5 E’s of Event Design of Experience
“No experience has been too unimportant, and the smallest event unfolds like a fate, and fate itself is like a wonderful, wide fabric in which every thread is guided by an infinitely tender hand and laid alongside another thread and is held and supported by a hundred others.” — Rainier Maria Rilke
Event Design is the second step in Dr. Joe Goldblatt’s event management process. It is the stage where we discuss the experience we needed to impart to our audience.
Our imagination’s capacity is the only limit in our event design capacity. Of course, the budget also plays an important role in the event design.
But regardless of the budgetary constraints or the high expectations on the event design we are crafting. The event design has five E’s that must be considered in creating the powerful experience that the target audience is excitedly awaiting to be immersed in.
I like Judy Allen’s 5 E’s in Event Designing Objectives in creating an experience. Here they are:
We attend events to learn something. In fact, some events clearly specify the takeaways that the audience gets after attending the event.
I am a lover of learning and I am always on a lookout for events that will enhance my knowledge.
Therefore, the event must be educational, whether presenting an old idea in a new light or presenting new breakthrough ideas. Events must be educational as much as possible.
“Really, the only thing that makes sense is to strive for greater collective enlightenment.”
Sometimes, we attend events to shed light to an issue that we would like to find answers. This is the reason why when we are in the stage of event designing, we must strive hard to enlighten our audience for the reason why the event is created.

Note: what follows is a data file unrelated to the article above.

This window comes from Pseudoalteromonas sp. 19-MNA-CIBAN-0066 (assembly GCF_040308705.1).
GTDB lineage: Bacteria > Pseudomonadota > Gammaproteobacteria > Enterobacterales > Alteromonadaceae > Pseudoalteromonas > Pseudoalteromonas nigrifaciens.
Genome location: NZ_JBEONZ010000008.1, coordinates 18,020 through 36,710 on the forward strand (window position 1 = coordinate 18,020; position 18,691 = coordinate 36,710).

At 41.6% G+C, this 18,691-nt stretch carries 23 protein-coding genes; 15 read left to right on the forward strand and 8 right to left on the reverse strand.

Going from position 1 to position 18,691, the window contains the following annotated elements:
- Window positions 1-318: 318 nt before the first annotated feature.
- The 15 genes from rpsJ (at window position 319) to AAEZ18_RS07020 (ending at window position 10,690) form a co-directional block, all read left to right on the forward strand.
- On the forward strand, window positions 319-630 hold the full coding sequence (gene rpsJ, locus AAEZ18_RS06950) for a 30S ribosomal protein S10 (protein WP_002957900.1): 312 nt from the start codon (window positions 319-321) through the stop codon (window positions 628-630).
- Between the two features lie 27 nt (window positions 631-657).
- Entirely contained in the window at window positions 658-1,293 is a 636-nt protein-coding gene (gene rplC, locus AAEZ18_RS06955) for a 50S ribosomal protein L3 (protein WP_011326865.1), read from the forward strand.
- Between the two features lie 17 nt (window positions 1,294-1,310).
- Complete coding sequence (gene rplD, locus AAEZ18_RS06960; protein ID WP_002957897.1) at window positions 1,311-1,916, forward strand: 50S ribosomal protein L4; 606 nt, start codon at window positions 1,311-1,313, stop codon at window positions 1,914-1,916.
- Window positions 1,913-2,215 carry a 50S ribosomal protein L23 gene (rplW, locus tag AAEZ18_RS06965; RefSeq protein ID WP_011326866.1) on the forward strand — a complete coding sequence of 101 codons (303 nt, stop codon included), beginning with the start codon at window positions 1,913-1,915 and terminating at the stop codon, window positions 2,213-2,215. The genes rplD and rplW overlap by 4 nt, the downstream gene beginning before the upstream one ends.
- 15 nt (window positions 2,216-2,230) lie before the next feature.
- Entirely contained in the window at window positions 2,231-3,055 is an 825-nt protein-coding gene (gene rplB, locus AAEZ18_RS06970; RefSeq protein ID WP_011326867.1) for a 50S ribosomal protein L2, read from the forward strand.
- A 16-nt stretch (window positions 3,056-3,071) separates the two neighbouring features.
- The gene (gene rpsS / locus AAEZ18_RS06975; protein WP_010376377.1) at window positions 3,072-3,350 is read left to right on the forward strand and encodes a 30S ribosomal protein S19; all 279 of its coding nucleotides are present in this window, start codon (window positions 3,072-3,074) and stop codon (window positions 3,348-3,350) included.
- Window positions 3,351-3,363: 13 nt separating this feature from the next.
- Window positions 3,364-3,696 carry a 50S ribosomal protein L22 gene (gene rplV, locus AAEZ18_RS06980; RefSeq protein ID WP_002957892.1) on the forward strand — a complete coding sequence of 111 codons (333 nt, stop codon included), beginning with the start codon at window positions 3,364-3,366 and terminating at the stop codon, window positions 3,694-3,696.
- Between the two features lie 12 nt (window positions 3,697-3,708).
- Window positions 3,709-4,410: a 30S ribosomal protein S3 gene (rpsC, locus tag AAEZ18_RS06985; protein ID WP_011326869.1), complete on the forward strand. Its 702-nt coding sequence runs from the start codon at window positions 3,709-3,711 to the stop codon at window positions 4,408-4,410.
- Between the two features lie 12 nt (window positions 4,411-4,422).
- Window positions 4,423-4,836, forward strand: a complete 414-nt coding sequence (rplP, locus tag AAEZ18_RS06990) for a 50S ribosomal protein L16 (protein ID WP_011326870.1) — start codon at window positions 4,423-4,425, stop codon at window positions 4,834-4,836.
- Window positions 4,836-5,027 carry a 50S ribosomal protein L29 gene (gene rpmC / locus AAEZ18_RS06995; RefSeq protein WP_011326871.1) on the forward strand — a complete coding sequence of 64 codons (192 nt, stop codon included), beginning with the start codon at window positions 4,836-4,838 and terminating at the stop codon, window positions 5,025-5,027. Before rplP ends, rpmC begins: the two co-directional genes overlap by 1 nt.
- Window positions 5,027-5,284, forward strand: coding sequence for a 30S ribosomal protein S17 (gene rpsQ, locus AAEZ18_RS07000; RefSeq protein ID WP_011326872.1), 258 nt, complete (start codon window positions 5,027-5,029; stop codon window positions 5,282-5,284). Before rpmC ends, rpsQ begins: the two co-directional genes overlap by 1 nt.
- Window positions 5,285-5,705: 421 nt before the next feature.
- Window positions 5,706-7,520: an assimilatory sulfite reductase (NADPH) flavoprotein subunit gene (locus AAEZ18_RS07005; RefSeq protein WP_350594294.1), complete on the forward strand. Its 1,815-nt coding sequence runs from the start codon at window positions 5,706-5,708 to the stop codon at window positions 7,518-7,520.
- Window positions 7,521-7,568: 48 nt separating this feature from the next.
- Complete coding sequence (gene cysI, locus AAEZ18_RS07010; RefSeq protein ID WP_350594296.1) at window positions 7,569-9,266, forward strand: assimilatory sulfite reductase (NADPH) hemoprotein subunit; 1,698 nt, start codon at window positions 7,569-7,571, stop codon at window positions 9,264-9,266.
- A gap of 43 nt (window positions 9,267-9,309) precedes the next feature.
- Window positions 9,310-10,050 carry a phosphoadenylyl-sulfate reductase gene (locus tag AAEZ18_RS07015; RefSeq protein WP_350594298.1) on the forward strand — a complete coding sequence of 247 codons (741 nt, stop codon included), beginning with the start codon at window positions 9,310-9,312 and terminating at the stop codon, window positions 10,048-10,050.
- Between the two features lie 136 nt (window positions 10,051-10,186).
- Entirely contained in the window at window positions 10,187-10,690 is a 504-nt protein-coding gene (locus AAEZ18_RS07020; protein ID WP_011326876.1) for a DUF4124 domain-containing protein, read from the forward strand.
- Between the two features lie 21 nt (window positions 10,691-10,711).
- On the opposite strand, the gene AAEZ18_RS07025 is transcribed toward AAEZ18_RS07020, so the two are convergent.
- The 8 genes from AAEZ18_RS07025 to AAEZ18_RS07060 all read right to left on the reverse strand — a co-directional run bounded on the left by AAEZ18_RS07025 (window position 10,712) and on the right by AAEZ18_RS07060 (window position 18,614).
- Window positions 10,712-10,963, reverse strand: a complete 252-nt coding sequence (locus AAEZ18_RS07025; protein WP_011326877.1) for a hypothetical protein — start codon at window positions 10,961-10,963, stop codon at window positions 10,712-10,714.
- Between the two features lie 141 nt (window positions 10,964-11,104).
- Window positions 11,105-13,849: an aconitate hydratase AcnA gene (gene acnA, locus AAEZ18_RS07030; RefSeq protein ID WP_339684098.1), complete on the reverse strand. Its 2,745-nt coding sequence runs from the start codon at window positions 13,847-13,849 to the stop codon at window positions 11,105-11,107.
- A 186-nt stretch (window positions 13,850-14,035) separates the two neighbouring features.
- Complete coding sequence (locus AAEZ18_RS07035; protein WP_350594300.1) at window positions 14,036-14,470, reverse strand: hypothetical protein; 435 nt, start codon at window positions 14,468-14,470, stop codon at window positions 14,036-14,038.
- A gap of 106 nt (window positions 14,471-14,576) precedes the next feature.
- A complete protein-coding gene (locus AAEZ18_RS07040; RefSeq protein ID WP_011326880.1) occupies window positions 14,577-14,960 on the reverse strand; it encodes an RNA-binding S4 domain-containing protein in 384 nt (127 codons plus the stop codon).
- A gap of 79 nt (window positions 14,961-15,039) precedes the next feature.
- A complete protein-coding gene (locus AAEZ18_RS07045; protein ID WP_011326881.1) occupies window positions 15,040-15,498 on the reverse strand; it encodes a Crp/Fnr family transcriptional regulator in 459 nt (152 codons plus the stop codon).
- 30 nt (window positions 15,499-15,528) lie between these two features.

People need a spark. The best events are enlightening. When the audience is enlightened then we have provided the best experience they can have in being part of our event.
Our age is the Age of Engagement. People are looking for events that will increase their participation. People are looking for events that will allow them to feel ownership.
The only way to achieve increased participation and feeling of ownership is through a carefully crafted event design that puts premium on engagement.
The more our audience is engaged, the more they become our event evangelists spreading the good word about what people can gain from attending our events.
As Benjamin Franklin puts it, “ Tell me, I forget. Teach me, I may remember. Involve me, I will learn.”
Positive energy is contagious. We must always strive to design an event that will spark the positive energy from the audience.
We all go to live events to experience the energy of the crowd. This is the reason that events can never be replaced by online platforms.
The energy of live events is so powerful that it is like an addiction that most people wanted to have, sometimes the only reason why they attend events.
Therefore, creating a program or content that is energizing is a must.
In fact, people are paying high participation fees just to listen to speakers that can uplift their energy. It is also the same reason we attend sporting events or championships because the energy is so high, we wanted to bask in it.
“I don’t think people are fools, and I think they deserve a good attitude and smart entertainment.” — Tatyana Tolstaya
The challenge of events is to be entertaining. Conferences and Expos are not spared on this objective.
Humans will be humans, they wanted to be entertained.
Life is already hard. Events are created not only to educate or create a business. Most of the times, events are created to entertain. We love entertainment and as an event manager, you must always keep this in mind.
There is a reason why there is edutainment — a word that comprises education and entertainment. The reason is rooted in our humanity.
In summary, event designing to provide a superb experience is a challenging task that needs hard thinking and deep understanding of the needs of the target audience.
You already have the 5 E’s. It is up to you how to strategically mix this great event design experience objectives.